retro fabric christmas lights tutorial

I have such a treat for you guys today- one of our BFFs in blogland, Erin (of Lemon Tree Creations and Our Family Four) is here to share a fabulous Christmas project. They’re amazing- both these Retro Fabric Christmas Lights and Miss Erin herself. Check out the loveliness-
Hello lovely kojodesign readers!  I’m Erin from Our Family Four and I’m so glad to be back today to share a fun holiday tutorial with you guys!
retro fabric christmas lights tutorialI just love those big old fashioned Christmas lights, don’t you?  They remind me of being a child at Christmastime.  They were so fun and bold and bright, I just loved them.  So I decided to make some with a few of my favorite mediums: fabric and a hot glue gun!  :)

how to make retro fabric christmas lights

We moved to London a few months ago and we love it!  We left 90% of our possessions behind, (it’s sparse around here, folks), which means that I have a completely blank slate for my Christmas decorating this year.  The fun thing about a completely blank slate is that I can go in absolutely any direction with my decorations, and that is exactly what I did with these Fabric Retro Christmas Lights.  I made tons, in lots of different little combinations.
how to make retro christmas lightsOnce I got started on these, I didn’t want to stop until I had tried out all of my options.  First I just wanted a few bright splashes of color for my tree, then I thought it would be a good way to use up some of my fabric scraps, then I wanted to make a set that coordinated, then I wanted to see them in solid colors…you get the idea.  Or you could buy a fat quarter pack and all of your bulbs would coordinate perfectly.  :)  No matter what, you might have to sneak a little red and white polka dotted one in with every combo because it just SO Christmas-y. :)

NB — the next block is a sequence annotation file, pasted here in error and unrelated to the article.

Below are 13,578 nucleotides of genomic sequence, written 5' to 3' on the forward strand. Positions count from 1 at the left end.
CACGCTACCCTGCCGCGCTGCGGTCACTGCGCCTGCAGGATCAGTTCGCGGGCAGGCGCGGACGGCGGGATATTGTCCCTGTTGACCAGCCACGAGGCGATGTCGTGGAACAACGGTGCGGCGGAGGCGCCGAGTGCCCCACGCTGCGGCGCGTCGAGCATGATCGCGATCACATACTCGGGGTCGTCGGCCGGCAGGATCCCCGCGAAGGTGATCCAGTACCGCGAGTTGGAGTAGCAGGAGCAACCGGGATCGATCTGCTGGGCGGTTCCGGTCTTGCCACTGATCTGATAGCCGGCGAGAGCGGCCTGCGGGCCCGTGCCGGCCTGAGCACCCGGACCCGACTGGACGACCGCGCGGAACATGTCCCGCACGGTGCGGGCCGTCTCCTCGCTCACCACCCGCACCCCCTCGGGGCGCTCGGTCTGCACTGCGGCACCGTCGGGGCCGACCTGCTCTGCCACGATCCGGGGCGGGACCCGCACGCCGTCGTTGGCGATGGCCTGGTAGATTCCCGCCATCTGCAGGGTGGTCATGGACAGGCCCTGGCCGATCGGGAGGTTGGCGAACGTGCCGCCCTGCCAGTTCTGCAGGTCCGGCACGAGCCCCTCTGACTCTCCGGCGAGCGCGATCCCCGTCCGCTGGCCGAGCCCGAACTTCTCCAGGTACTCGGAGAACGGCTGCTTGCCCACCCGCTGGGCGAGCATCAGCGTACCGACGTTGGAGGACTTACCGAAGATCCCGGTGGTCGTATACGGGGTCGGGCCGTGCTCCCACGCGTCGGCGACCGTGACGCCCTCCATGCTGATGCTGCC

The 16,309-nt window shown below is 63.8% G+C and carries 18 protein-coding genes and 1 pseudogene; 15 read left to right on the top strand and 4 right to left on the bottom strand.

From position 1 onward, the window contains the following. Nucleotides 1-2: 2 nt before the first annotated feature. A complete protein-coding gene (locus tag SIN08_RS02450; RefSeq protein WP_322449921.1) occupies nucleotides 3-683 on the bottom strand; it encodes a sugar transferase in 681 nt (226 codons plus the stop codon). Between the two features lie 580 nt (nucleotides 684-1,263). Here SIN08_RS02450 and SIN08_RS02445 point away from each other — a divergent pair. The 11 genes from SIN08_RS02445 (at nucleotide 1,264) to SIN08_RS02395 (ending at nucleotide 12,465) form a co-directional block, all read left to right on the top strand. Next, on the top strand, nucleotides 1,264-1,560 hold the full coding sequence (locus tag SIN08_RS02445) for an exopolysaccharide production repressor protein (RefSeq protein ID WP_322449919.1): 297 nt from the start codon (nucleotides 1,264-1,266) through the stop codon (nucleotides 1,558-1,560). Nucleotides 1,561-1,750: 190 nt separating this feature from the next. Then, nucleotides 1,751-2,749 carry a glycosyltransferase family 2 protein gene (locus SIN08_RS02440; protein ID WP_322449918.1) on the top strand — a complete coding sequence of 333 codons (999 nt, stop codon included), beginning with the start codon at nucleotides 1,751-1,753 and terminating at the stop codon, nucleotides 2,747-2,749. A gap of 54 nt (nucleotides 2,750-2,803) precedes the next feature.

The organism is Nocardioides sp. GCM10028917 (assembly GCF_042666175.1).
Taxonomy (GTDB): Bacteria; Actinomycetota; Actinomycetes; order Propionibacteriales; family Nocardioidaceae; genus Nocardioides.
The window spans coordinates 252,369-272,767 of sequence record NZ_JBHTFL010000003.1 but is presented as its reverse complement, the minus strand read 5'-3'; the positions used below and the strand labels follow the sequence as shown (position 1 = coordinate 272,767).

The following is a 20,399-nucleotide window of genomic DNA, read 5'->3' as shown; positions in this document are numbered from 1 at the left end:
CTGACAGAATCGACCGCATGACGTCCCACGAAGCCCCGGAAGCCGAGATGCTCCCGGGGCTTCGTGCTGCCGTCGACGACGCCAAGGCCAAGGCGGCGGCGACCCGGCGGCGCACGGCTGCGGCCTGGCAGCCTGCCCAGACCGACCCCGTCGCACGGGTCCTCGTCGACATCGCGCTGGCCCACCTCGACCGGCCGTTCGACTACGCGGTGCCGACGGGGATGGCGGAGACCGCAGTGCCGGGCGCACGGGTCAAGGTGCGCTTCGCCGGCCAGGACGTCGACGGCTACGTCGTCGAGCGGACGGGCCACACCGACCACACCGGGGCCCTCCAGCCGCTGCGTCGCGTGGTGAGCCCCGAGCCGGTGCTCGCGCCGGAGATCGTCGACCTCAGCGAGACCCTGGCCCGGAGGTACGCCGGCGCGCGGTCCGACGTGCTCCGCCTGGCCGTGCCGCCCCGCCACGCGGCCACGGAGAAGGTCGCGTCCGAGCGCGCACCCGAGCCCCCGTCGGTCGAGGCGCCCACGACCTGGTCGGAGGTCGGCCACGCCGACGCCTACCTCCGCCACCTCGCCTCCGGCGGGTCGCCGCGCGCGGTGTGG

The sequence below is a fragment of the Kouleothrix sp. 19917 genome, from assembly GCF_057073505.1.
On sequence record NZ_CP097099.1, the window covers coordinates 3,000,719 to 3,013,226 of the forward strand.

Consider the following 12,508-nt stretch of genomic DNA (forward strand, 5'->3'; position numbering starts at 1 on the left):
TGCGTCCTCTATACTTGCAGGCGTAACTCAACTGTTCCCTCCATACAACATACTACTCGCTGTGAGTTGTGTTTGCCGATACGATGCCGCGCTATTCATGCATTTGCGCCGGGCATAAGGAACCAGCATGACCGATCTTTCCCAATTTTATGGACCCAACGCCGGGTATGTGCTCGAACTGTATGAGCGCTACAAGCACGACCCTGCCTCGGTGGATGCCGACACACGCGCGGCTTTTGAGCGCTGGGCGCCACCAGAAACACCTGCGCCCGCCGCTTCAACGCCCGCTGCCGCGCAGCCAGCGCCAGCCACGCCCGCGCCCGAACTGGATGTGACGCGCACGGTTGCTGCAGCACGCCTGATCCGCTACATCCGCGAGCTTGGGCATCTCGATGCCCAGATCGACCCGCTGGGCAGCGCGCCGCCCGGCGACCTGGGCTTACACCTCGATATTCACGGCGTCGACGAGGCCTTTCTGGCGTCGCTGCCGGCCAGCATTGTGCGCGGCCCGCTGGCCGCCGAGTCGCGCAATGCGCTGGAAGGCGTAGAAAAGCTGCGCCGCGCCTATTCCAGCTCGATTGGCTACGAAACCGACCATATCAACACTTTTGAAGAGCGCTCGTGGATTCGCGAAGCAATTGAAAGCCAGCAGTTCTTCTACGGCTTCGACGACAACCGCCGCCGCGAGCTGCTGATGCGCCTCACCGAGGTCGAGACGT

how to make retro fabric christmas light bulbsI’ll show you two versions, the Christmas light ornament, and the strand of Christmas lights.  Ready?
fabric bulb tutorialFirst I made a template of an exaggerated Christmas light bulb out of paper.  I traced the template on the back of my fabric, placed two pieces of fabric right side together, sewed along the line that I had traced being sure to backstitch at the start and stop of the line.  I left the bottom of the bulb open.
fabric bulb tutorialI cut out the bulbs with my pinking shears, and flipped the fabric right side out.
fabric bulb tutorialNext I stuffed it full with polyfill,
fabric bulb tutorialtucked the ends in and then stitched the bottom closed.  Congratulations, you have a Christmas light!!
fabric bulb tutorialNow make a few more.  Or a dozen.  Throw them into a pile, arrange them in little sets, and toss them at your kids.  But be sure to get them back-a lot of hard work went into those. :)
fabric bulb tuotrialGrab some bakers twine and wooden spools, (I used the tiny 1/2 inch ones), and your hot glue gun.  Now, there are two different options for making the sockets, a Christmas light ornament or a strand of bulbs.